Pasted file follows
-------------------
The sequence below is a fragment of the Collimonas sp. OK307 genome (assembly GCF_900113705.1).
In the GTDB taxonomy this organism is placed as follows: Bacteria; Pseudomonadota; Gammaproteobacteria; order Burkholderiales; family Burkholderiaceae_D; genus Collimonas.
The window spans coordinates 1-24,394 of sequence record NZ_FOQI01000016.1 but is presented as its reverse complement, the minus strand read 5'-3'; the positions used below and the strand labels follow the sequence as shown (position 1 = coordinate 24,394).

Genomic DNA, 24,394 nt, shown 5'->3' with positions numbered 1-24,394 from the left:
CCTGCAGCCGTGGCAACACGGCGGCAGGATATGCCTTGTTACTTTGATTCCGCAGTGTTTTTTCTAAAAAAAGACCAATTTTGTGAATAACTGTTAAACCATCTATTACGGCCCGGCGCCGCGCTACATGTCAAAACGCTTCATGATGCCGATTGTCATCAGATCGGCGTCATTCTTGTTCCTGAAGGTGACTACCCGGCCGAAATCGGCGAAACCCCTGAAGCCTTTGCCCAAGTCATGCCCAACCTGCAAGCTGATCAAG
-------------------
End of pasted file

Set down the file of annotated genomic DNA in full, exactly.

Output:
The sequence below is a fragment of the Collimonas sp. OK307 genome (assembly GCF_900113705.1).
In the GTDB taxonomy this organism is placed as follows: Bacteria; Pseudomonadota; Gammaproteobacteria; order Burkholderiales; family Burkholderiaceae_D; genus Collimonas.
The window spans coordinates 1-24,394 of sequence record NZ_FOQI01000016.1 but is presented as its reverse complement, the minus strand read 5'-3'; the positions used below and the strand labels follow the sequence as shown (position 1 = coordinate 24,394).

Genomic DNA, 24,394 nt, shown 5'->3' with positions numbered 1-24,394 from the left:
CCTGCAGCCGTGGCAACACGGCGGCAGGATATGCCTTGTTACTTTGATTCCGCAGTGTTTTTTCTAAAAAAAGACCAATTTTGTGAATAACTGTTAAACCATCTATTACGGCCCGGCGCCGCGCTACATGTCAAAACGCTTCATGATGCCGATTGTCATCAGATCGGCGTCATTCTTGTTCCTGAAGGTGACTACCCGGCCGAAATCGGCGAAACCCCTGAAGCCTTTGCCCAAGTCATGCCCAACCTGCAAGCTGATCAAG